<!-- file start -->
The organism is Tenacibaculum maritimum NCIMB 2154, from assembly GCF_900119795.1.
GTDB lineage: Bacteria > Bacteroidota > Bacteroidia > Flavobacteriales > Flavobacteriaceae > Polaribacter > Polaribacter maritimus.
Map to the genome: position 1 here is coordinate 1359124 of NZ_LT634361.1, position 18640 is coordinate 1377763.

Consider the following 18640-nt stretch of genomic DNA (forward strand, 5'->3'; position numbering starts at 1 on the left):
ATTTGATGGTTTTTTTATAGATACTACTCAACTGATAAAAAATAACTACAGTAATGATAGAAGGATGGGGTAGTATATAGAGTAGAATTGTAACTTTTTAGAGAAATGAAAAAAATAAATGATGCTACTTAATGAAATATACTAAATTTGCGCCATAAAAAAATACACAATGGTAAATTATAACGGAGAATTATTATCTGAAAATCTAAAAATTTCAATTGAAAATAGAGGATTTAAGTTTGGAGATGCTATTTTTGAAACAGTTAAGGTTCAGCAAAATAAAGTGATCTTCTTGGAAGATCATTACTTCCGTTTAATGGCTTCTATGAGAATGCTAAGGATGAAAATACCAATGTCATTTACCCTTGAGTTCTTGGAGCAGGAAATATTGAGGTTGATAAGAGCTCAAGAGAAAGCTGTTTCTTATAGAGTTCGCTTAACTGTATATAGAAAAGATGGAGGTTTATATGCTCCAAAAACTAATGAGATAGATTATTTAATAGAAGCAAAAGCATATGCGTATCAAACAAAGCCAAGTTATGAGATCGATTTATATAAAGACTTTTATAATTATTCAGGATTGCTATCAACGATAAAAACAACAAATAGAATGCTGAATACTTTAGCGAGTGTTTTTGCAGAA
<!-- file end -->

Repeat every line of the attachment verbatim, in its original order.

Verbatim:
The organism is Tenacibaculum maritimum NCIMB 2154, from assembly GCF_900119795.1.
GTDB lineage: Bacteria > Bacteroidota > Bacteroidia > Flavobacteriales > Flavobacteriaceae > Polaribacter > Polaribacter maritimus.
Map to the genome: position 1 here is coordinate 1359124 of NZ_LT634361.1, position 18640 is coordinate 1377763.

Consider the following 18640-nt stretch of genomic DNA (forward strand, 5'->3'; position numbering starts at 1 on the left):
ATTTGATGGTTTTTTTATAGATACTACTCAACTGATAAAAAATAACTACAGTAATGATAGAAGGATGGGGTAGTATATAGAGTAGAATTGTAACTTTTTAGAGAAATGAAAAAAATAAATGATGCTACTTAATGAAATATACTAAATTTGCGCCATAAAAAAATACACAATGGTAAATTATAACGGAGAATTATTATCTGAAAATCTAAAAATTTCAATTGAAAATAGAGGATTTAAGTTTGGAGATGCTATTTTTGAAACAGTTAAGGTTCAGCAAAATAAAGTGATCTTCTTGGAAGATCATTACTTCCGTTTAATGGCTTCTATGAGAATGCTAAGGATGAAAATACCAATGTCATTTACCCTTGAGTTCTTGGAGCAGGAAATATTGAGGTTGATAAGAGCTCAAGAGAAAGCTGTTTCTTATAGAGTTCGCTTAACTGTATATAGAAAAGATGGAGGTTTATATGCTCCAAAAACTAATGAGATAGATTATTTAATAGAAGCAAAAGCATATGCGTATCAAACAAAGCCAAGTTATGAGATCGATTTATATAAAGACTTTTATAATTATTCAGGATTGCTATCAACGATAAAAACAACAAATAGAATGCTGAATACTTTAGCGAGTGTTTTTGCAGAA